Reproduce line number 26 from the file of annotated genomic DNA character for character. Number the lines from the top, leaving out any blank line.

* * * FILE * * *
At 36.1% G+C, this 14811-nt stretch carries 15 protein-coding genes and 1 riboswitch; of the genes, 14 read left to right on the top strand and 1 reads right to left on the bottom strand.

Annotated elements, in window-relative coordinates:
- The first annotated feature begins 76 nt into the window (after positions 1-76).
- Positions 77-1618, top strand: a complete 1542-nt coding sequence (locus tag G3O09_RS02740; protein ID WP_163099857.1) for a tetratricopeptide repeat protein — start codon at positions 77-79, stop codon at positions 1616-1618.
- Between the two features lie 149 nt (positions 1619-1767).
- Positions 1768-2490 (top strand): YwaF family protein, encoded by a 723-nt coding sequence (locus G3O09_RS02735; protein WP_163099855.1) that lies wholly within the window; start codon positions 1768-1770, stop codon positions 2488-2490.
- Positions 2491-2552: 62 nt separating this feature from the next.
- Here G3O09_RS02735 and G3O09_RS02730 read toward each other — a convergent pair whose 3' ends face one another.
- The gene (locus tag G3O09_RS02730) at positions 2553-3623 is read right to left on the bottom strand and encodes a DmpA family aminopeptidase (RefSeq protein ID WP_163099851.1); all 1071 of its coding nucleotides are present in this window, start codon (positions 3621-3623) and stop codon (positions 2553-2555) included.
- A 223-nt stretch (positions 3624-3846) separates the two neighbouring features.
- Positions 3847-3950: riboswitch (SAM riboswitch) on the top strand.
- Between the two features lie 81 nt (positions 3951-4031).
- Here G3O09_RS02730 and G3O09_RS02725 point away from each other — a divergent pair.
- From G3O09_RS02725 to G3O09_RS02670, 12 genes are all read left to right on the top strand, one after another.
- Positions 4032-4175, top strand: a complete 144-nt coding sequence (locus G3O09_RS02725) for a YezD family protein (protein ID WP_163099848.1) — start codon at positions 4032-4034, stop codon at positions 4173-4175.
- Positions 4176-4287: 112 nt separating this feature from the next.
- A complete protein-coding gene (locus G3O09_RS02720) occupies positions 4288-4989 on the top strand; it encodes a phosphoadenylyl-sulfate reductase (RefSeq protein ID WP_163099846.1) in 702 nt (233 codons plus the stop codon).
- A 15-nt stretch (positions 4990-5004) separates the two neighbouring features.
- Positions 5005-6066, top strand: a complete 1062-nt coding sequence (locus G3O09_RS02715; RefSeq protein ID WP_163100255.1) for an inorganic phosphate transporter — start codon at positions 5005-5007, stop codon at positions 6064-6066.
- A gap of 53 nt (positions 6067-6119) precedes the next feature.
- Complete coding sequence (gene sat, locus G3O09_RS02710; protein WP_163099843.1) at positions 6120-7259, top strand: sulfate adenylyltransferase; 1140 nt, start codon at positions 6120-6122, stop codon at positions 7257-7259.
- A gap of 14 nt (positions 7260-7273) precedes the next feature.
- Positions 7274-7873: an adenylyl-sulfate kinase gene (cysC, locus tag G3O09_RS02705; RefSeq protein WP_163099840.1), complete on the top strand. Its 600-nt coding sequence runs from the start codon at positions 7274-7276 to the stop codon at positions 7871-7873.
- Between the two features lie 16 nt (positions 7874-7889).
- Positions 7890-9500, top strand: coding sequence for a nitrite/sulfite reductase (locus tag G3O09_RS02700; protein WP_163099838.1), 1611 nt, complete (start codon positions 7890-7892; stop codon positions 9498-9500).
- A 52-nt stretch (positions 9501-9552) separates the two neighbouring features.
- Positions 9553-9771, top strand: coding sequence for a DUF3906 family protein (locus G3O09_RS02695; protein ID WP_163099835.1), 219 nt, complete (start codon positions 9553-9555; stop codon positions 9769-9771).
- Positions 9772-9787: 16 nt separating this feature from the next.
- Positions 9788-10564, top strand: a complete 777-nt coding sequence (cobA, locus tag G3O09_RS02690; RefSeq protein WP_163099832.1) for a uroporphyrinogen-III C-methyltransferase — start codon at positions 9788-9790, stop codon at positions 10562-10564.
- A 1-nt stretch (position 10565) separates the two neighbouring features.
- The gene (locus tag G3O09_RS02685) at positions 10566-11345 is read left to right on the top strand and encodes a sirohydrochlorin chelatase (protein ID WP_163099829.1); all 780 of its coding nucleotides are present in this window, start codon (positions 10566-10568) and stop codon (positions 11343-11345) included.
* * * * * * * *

- A 52-nt stretch (positions 9501-9552) separates the two neighbouring features.